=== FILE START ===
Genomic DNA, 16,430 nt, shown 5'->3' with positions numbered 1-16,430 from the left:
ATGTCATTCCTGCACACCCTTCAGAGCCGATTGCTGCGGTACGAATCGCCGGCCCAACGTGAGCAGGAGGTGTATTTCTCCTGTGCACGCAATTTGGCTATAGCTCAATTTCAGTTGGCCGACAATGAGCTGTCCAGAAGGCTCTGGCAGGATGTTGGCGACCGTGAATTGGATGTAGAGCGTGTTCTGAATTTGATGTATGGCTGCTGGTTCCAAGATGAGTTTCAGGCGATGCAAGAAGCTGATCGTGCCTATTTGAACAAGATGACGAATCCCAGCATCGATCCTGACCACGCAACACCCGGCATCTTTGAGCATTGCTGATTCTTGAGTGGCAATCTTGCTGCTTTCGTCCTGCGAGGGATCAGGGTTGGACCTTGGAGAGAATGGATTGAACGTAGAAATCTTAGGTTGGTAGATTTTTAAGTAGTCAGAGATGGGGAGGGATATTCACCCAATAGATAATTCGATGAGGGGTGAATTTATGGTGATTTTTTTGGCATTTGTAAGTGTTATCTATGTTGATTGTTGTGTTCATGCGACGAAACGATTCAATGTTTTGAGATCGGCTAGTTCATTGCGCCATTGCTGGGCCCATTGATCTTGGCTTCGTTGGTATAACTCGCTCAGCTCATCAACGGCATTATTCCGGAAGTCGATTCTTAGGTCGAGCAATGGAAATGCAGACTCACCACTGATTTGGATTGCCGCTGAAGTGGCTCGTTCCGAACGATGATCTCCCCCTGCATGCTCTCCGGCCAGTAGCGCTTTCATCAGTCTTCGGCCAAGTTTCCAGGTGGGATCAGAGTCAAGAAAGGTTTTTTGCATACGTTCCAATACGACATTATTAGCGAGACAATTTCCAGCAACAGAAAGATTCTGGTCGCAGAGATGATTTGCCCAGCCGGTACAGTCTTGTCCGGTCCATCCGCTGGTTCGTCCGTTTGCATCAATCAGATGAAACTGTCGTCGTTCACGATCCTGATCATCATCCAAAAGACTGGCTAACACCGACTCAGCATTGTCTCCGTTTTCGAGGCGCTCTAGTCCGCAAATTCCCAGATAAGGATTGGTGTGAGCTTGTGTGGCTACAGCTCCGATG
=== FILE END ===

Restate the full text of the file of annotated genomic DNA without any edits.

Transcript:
Genomic DNA, 16,430 nt, shown 5'->3' with positions numbered 1-16,430 from the left:
ATGTCATTCCTGCACACCCTTCAGAGCCGATTGCTGCGGTACGAATCGCCGGCCCAACGTGAGCAGGAGGTGTATTTCTCCTGTGCACGCAATTTGGCTATAGCTCAATTTCAGTTGGCCGACAATGAGCTGTCCAGAAGGCTCTGGCAGGATGTTGGCGACCGTGAATTGGATGTAGAGCGTGTTCTGAATTTGATGTATGGCTGCTGGTTCCAAGATGAGTTTCAGGCGATGCAAGAAGCTGATCGTGCCTATTTGAACAAGATGACGAATCCCAGCATCGATCCTGACCACGCAACACCCGGCATCTTTGAGCATTGCTGATTCTTGAGTGGCAATCTTGCTGCTTTCGTCCTGCGAGGGATCAGGGTTGGACCTTGGAGAGAATGGATTGAACGTAGAAATCTTAGGTTGGTAGATTTTTAAGTAGTCAGAGATGGGGAGGGATATTCACCCAATAGATAATTCGATGAGGGGTGAATTTATGGTGATTTTTTTGGCATTTGTAAGTGTTATCTATGTTGATTGTTGTGTTCATGCGACGAAACGATTCAATGTTTTGAGATCGGCTAGTTCATTGCGCCATTGCTGGGCCCATTGATCTTGGCTTCGTTGGTATAACTCGCTCAGCTCATCAACGGCATTATTCCGGAAGTCGATTCTTAGGTCGAGCAATGGAAATGCAGACTCACCACTGATTTGGATTGCCGCTGAAGTGGCTCGTTCCGAACGATGATCTCCCCCTGCATGCTCTCCGGCCAGTAGCGCTTTCATCAGTCTTCGGCCAAGTTTCCAGGTGGGATCAGAGTCAAGAAAGGTTTTTTGCATACGTTCCAATACGACATTATTAGCGAGACAATTTCCAGCAACAGAAAGATTCTGGTCGCAGAGATGATTTGCCCAGCCGGTACAGTCTTGTCCGGTCCATCCGCTGGTTCGTCCGTTTGCATCAATCAGATGAAACTGTCGTCGTTCACGATCCTGATCATCATCCAAAAGACTGGCTAACACCGACTCAGCATTGTCTCCGTTTTCGAGGCGCTCTAGTCCGCAAATTCCCAGATAAGGATTGGTGTGAGCTTGTGTGGCTACAGCTCCGATG